A Ringside Seat for Huygens’s Arrival

Saturn as imaged by a webcam on a 5-inch telescope in excellent seeing. Sky & Telescope's Sean Walker used a ToUCam Pro video camera on a 5-inch f/6 Maksutov-Newtonian telescope with a 5x Barlow lens on the evening of March 30, 2004. He stacked 443 frames with RegiStax software to create this view.
Sky & Telescope photo by Sean Walker.
Taking a peek at Saturn through a telescope is fascinating any time, but the view will take on extra significance tonight and tomorrow morning. That's because a European-built probe called Huygens will plunge into the dense atmosphere of Titan, Saturn's largest moon, relaying pictures and other data as it parachutes to the surface. Touchdown (or perhaps splashdown!) is scheduled to occur around 7:30 a.m. Eastern Standard Time on the morning of January 14th.

Huygens hitched a ride to Saturn on NASA's Cassini spacecraft, which has been orbiting the ringed planet since July 2004. Anyone with a telescope can share in the excitement of Huygens's history-making descent by tracking down Saturn and Titan in the evening sky. By coincidence, Saturn is at its closest to both the Sun and the Earth right now. And Saturn's rings are tipped toward us by 23°, nearly the maximum possible angle.

Where to Find Saturn
The ringed planet Saturn is easy to find on January evenings in 2005. Just look east (opposite where sunset occurred), locate the constellation Orion, then look for the brightest "star" to its left. It's not a star at all — it's Saturn!
Sky & Telescope illustration by Steven A. Simpson.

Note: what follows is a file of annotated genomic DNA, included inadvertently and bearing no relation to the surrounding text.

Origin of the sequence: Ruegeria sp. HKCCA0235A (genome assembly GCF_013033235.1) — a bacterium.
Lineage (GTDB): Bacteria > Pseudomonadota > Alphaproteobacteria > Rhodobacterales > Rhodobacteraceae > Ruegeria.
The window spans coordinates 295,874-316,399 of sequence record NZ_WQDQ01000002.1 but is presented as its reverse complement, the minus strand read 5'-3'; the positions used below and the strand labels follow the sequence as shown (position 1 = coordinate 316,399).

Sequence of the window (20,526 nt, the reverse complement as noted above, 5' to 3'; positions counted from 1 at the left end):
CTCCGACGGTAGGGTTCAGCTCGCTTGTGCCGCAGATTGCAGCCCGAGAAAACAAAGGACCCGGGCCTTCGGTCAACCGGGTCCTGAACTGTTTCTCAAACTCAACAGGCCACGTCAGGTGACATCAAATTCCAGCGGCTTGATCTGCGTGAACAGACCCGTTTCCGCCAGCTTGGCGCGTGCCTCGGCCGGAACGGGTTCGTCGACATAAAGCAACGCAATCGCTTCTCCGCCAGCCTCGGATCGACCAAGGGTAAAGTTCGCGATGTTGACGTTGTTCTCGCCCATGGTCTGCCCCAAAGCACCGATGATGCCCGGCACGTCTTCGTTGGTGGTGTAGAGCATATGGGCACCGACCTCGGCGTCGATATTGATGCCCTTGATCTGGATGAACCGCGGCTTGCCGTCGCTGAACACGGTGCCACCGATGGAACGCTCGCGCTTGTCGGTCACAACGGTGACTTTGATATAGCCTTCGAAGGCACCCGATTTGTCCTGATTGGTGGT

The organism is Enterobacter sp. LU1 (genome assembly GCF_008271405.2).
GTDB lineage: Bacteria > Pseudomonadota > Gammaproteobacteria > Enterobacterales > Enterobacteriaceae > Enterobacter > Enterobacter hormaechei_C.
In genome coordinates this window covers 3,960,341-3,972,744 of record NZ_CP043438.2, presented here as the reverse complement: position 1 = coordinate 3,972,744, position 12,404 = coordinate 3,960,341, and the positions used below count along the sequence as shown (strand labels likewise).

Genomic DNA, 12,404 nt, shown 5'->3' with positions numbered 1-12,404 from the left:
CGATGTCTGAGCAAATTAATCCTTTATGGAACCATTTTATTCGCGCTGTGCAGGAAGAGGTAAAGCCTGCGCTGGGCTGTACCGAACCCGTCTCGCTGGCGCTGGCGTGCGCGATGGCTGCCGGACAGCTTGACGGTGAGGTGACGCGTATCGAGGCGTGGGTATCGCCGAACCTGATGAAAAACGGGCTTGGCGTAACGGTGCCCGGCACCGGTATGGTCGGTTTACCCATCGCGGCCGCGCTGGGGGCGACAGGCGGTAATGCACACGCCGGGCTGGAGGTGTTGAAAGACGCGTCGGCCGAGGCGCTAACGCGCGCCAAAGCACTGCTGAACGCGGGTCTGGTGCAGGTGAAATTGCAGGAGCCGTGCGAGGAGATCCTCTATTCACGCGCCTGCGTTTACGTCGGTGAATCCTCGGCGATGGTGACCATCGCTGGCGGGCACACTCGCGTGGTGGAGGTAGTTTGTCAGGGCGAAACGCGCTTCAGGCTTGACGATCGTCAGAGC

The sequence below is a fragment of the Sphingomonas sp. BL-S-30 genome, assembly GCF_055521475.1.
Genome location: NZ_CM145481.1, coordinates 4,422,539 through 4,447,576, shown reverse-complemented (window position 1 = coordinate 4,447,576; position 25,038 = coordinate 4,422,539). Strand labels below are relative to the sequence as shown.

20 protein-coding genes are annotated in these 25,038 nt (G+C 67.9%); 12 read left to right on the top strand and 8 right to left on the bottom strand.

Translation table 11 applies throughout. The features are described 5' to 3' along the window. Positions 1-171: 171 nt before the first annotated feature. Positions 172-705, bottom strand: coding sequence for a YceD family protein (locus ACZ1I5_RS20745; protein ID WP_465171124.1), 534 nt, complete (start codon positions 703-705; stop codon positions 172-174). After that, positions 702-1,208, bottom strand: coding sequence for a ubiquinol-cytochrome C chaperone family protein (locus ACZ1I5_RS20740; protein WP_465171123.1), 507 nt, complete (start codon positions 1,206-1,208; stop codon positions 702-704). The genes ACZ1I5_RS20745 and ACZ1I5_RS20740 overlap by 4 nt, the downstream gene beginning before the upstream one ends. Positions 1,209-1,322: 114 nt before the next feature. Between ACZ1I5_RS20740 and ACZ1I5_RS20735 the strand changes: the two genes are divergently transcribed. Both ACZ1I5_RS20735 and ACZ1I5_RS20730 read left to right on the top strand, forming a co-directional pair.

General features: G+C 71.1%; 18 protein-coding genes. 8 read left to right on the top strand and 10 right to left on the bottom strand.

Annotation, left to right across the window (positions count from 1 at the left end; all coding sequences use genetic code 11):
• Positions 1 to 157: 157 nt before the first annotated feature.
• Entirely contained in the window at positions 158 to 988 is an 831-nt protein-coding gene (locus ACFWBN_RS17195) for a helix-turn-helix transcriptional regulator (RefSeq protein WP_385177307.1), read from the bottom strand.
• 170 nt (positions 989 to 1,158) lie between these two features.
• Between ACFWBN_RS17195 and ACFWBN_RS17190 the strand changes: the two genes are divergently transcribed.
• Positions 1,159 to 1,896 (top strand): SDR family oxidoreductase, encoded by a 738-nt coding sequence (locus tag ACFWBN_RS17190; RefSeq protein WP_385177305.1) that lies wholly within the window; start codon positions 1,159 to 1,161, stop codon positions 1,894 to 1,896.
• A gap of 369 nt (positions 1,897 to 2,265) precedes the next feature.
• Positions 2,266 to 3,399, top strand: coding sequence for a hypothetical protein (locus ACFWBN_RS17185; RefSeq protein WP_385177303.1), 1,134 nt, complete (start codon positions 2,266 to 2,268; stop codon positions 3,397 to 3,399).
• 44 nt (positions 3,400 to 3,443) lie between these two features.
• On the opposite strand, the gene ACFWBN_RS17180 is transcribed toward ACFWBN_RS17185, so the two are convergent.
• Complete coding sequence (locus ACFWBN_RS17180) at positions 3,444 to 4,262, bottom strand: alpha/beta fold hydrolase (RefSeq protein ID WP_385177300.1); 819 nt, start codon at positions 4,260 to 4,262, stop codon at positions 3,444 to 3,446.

These favorable circumstances make the ringed planet especially bright and easy to find. Look southeast in early evening for the distinctive rectangular shape of the constellation Orion. Saturn is the brightest "star" in the region of sky off to Orion's left in the east. It's about the width of two wide-open hands (seen at arm's length) from the vertical row of three stars in Orion's Belt.

Even though Saturn is currently 750 million miles (1.2 billion kilometers) from Earth, its round disk and rings will be apparent when seen through even the smallest telescope. Saturn is tipped so that we are viewing its southern hemisphere, and a telescope with a diameter of at least 4 inches should reveal a black, razor-thin band (the Cassini Division) splitting the rings in two. You'll see more detail if you wait until late evening, when the planet is higher up in the sky.

Titan's Descent
Delivered by NASA's Cassini orbiter, the European Space Agency's Huygens probe descends toward the cloud-shrouded surface of Titan. Saturn's largest moon has a thick atmosphere of nitrogen and methane and may have lakes of liquid hydrocarbons.
Artwork by Craig Attebery; courtesy NASA/JPL/Caltech.
Titan, with a diameter of 3,200 miles (5,150 km), is larger than either Mercury or Pluto. It circles Saturn every 16 days, traveling in an orbit about 760,000 miles (1.2 million km) from the planet. Titan looks like a a faint but distinct "star" hovering near Saturn. You can determine its location on any date, at any time, using our handy JavaScript utility.

For a detailed timeline of the Huygens descent to Titan, see the European Space Agency's Cassini-Huygens Web site.

Kelly Beatty

About Kelly Beatty

J. Kelly Beatty, S&T's Senior Editor, joined the staff of Sky Publishing in 1974 and specializes in planetary science and space exploration. Learn more about him here.